Ca’Foscari University of Venice Hosts First Dunhuang Exhibition in Italy
Ca’ Foscari University of Venice is hosting Italy’s first-ever exhibition of Buddhist art from Dunhuang. The exhibition, titled Jewel of the Silk Road: Buddhist Art of Dunhuang, was launched on 22 February and will run until 18 April.
On display are replicas of two Mogao caves, including painted murals depicting scenes from Chinese life and society from the 4th–14th centuries, as well as daily life in Dunhuang, once a religious and cultural crossroads on the Silk Road in present-day Gansu Province, China, along with numerous Buddhist sculptures. The exhibition has been organized by the university in cooperation with Dunhuang Academy in mainland China and the Hong Kong-based Dunhuang Culture Promotion Foundation, with the aim of introducing the Buddhist art from the Mogao grottoes to Italy.
Venice and Dunhuang, both ancient centres of commerce and trade, share a centuries-old connection. Marco Polo, one of history’s most famous Venetians, traveled to China more than 700 years ago, passing through Dunhuang. Polo described Dunhuang as a major hub on the ancient Silk Road, in his detailed travel accounts.
“The choice of Venice and Ca’ Foscari as venues of the exhibition could not be happier and more appropriate if we consider the many common traits linking the two cities: Venice, pearl of the Adriatic Sea, and Dunhuang, jewel of the Gobi desert; Venice which gave birth to Marco Polo, and Dunhuang which was [visited] by Marco Polo during his trip to Asia; Venice and Dunhuang, which together contributed to giving a strong impulse to trade, to the spreading of ideas, beliefs, customs, and to the artistic expressions of the peoples encountered by Marco Polo and travelers who preceded and followed him,” observed Michele Bugliesi, rector of Ca’ Foscari University. (cafoscari news)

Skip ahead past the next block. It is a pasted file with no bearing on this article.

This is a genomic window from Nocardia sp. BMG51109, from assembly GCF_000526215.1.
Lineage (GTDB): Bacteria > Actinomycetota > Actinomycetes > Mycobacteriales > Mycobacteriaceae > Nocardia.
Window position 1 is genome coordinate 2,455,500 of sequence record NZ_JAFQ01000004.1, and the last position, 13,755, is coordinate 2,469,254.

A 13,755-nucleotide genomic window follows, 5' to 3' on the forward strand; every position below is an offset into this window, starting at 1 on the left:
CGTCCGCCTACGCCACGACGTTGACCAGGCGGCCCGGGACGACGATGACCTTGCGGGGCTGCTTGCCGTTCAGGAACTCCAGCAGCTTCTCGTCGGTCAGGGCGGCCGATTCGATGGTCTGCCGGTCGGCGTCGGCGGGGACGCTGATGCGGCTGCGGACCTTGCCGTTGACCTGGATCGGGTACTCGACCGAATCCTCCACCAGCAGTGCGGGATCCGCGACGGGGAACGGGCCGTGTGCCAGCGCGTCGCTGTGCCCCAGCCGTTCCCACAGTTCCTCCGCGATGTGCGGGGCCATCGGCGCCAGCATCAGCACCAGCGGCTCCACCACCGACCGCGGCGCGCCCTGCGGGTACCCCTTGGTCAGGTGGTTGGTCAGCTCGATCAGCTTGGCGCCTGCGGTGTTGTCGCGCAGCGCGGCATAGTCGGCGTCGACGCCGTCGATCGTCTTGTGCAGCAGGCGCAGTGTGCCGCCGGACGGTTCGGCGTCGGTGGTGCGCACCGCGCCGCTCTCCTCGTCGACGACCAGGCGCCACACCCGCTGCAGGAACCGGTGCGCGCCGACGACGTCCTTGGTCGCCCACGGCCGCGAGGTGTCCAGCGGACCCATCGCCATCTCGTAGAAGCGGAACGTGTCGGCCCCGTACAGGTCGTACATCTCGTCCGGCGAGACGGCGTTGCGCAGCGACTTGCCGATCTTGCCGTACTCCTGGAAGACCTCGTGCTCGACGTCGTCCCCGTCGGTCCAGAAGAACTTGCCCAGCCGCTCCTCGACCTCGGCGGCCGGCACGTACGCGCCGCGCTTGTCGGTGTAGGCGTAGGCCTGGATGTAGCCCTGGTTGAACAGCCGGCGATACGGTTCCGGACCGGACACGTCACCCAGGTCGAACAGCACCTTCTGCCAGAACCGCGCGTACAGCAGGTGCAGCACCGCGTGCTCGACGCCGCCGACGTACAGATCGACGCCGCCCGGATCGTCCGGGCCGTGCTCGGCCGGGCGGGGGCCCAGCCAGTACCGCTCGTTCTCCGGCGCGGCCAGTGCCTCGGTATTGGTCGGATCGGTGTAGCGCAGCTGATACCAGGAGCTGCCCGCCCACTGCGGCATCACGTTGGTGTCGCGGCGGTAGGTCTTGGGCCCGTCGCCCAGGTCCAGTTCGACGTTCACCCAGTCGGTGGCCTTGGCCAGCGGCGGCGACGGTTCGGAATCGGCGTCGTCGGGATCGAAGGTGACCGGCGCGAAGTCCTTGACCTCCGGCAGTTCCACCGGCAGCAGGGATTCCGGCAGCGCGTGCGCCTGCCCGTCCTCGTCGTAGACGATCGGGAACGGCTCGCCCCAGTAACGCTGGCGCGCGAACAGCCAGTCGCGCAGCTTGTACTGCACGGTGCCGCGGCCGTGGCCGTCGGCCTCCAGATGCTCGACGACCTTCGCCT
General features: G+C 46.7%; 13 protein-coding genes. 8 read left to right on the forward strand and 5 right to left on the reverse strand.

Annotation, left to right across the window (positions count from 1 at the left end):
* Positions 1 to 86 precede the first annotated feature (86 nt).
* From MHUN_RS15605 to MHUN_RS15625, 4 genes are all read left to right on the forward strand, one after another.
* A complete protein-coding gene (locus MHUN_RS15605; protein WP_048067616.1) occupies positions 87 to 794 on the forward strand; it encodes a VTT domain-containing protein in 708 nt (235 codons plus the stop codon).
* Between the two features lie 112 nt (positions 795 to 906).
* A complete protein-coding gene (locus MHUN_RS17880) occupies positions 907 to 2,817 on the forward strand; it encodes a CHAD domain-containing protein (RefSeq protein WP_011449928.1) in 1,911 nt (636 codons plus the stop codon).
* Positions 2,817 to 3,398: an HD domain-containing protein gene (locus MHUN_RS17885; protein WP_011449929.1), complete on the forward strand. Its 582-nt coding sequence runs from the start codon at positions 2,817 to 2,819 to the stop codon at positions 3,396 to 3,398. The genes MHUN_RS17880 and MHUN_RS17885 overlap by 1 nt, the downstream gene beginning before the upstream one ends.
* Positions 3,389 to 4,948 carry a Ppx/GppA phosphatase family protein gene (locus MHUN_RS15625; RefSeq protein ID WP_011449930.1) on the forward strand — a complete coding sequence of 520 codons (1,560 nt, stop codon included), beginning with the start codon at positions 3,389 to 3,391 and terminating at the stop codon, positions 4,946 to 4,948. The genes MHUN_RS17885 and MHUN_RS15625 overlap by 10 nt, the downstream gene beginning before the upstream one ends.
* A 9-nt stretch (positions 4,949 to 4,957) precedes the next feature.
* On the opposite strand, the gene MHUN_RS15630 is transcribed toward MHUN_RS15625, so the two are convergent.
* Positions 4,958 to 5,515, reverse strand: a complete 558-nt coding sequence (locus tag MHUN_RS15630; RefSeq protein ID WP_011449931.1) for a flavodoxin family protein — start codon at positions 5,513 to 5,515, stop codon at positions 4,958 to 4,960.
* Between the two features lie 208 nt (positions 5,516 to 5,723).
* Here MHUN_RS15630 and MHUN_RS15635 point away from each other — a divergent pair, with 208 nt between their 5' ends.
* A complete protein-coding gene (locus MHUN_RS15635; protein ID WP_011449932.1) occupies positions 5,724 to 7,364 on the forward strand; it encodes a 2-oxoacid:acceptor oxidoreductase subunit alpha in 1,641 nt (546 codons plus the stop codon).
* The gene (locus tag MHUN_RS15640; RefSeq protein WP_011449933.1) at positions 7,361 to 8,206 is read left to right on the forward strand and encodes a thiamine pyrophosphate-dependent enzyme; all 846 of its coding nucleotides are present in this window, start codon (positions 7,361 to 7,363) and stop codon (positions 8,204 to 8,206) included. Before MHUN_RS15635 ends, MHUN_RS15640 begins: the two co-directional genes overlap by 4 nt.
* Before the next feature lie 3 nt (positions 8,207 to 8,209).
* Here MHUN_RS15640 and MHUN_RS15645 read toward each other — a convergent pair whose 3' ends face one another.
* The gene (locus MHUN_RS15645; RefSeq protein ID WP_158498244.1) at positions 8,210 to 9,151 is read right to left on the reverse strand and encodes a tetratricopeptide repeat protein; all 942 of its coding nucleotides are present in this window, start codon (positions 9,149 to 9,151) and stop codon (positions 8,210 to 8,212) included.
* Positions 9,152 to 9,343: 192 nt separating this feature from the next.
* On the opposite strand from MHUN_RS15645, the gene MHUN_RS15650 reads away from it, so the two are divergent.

“To host The Jewel of the Silk Road: Buddhist art of Dunhuang is a source of pride and an initiative of great importance for Ca’ Foscari in the year of its 150th anniversary,” Bugliesi added. (cafoscari news)
The Chinese government has placed a renewed emphasis on its Silk Road legacy with the “Belt and Road Initiative,” which is aimed at strengthening economic and cultural ties with former Silk Road nations. According to the China Daily newspaper, the exhibition provides an opportunity to renew the friendship between the two nations and to establish trade and cultural exchange.
The Belt and Road Initiative refers to a two-pronged strategy launched with the aim of developing economic and cultural co-operation among the countries of the Eurasian continental landmass. The plan’s two aspects include the Silk Road Economic Belt, which encompasses the overland route across Central Asia and Russia all the way to Belarus and Rotterdam, and the 21st Century Maritime Silk Road, which connects the ports of China with those of Southeast Asia, the Indian subcontinent, the Gulf and Africa, and the Mediterranean.
Wang Xudong, head of Dunhuang Academy, expressed hope that the exhibition in Venice would help visitors to learn more about the Mogao caves and traditional Chinese culture.
Vernissage of the exhibition on Buddhist Art of Dunhuang open until April 8th at Ca’ Foscari (cafoscari news)
Chinese Buddhist art exhibition kicks off in Venice (ChinaDaily.com.cn)
Dunhuang cave art replicas on display in Italy (XinhuaNet)
Related news from Buddhistdoor Global
One of the Largest Dunhuang Exhibitions To Date Opens to the Public in Shenzhen
Researchers Seek to Unravel Mysteries of “Messy Manuscripts” from Dunhuang Cave
English Version of Digital Dunhuang Offers Virtual Tour of Mogao Caves
17th Century Buddhist Monk May Offer a Path to Stronger China-Japan Relations
Dunhuang Airport to Close for Expansion as Popularity of Mogao Caves Takes Off
Related features from Buddhistdoor Global
Dance at Dunhuang: Part One
Dance at Dunhuang: Part Two – The Case for the Feitian
Dance at Dunhuang: Part Three - The Sogdian Whirl
A General Overview of the Section “Buddhist Art and Architecture” at the IABS 2014
From the Gobi to the Getty: Buddhist Art from Dunhuang on View in Los Angeles
Buddhism, the Pearl River Delta and the Maritime Silk Road